Imperial Russian Brailov, Podolia guberniya, was a small town south east of the regional centre of Vinnitsa and north west of Zhmerinka. In the 1890s it had a population of about 9000, of whom about 4000 were classified as Jews. By the mid 1920s the population had shrunk to around 3000 and nearly 100% were Jewish. A Pogrom in 1919, during Denikin's White Army occupation of Ukraine, had left 20 dead and a hundred women raped.
The Shpits Jewish family in Brailov included several brothers and sisters born around 1900. Here is one of them, Yakov, writing in August 1918 to the Austro-Hungarian Command in Vinnitsa. He writes in Russian on the front and German on the back and gives his own name (preceded by his status - "Student") and address on the reverse of the card:
Yakov had an important request to make of the Austro - Hungarian Command. He writes in German - my guess is that his mother tongue was Yiddish and possibly his mother script - which I translate as follows:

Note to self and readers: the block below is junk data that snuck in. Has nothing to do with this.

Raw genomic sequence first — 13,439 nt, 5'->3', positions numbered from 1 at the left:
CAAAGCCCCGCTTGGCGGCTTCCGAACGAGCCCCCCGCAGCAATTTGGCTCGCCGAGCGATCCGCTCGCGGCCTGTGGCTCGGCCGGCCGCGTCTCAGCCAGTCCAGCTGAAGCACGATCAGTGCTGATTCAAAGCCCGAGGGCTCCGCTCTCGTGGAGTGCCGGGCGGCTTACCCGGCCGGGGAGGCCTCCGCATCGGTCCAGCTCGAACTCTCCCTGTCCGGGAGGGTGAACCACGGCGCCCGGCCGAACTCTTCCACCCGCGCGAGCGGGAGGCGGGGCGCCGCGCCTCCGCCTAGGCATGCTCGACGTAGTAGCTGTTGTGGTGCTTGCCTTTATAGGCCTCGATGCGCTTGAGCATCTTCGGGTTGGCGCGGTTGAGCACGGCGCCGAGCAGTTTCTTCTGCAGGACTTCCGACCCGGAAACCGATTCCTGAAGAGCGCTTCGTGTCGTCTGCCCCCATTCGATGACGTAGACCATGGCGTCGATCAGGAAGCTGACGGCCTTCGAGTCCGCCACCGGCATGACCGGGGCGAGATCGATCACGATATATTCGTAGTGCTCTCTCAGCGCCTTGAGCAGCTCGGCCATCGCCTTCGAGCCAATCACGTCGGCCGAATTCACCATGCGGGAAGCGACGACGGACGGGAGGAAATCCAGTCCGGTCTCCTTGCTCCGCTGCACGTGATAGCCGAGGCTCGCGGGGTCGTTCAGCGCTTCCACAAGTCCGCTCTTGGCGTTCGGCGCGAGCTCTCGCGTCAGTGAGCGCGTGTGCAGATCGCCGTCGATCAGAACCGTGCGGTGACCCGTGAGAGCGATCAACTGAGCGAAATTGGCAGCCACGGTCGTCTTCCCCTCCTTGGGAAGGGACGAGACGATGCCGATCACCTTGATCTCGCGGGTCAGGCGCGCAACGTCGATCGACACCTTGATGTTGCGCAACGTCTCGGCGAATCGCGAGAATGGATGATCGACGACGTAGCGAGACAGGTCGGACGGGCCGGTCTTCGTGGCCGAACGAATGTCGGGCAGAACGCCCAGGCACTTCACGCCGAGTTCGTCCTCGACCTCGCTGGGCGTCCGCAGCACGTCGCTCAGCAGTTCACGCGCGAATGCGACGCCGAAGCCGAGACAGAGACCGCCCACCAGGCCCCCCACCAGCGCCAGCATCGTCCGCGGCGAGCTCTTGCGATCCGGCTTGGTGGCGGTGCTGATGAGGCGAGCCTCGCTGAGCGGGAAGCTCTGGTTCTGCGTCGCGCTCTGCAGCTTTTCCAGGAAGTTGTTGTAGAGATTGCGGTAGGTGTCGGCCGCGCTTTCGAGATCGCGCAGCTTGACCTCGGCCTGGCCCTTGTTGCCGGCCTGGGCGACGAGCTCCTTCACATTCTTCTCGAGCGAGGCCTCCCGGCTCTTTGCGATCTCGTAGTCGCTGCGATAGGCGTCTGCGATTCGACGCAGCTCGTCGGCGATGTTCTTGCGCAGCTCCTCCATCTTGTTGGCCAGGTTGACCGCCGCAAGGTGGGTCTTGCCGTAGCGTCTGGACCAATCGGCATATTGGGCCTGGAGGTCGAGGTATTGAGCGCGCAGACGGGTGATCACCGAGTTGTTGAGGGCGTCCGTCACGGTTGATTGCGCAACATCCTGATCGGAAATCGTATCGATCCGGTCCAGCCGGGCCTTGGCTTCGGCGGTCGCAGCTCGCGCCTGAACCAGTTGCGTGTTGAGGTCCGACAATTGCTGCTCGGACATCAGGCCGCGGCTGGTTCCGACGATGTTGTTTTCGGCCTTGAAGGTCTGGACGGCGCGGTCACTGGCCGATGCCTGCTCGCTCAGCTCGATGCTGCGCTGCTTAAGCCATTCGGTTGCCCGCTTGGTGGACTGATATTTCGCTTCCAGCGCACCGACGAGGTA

Please give me a Pass [ Erlaubnis] for travelling to Crimea, to the town of Yalta, where one finds the University, where I am a student. I must travel there in a few days to learn and without a Pass from the Command one cannot travel to Crimea.
Student Yakov SchpitzThe Austro - Hungarian Command endorsed the card on the front, top left, with a cachet reading GESEHEN [Seen] and two or three other words which I can't read.
Soviet Ukrainian Brailiv was occupied by German troops on 17 July 1941 and most of the remaining Jewish population was liquidated locally between February and August 1942.
* See Alexander Epstein, "The Postal Rates of Independent Ukraine 1918 - 1920" in Ukrainian Philatelist # 92 (2004)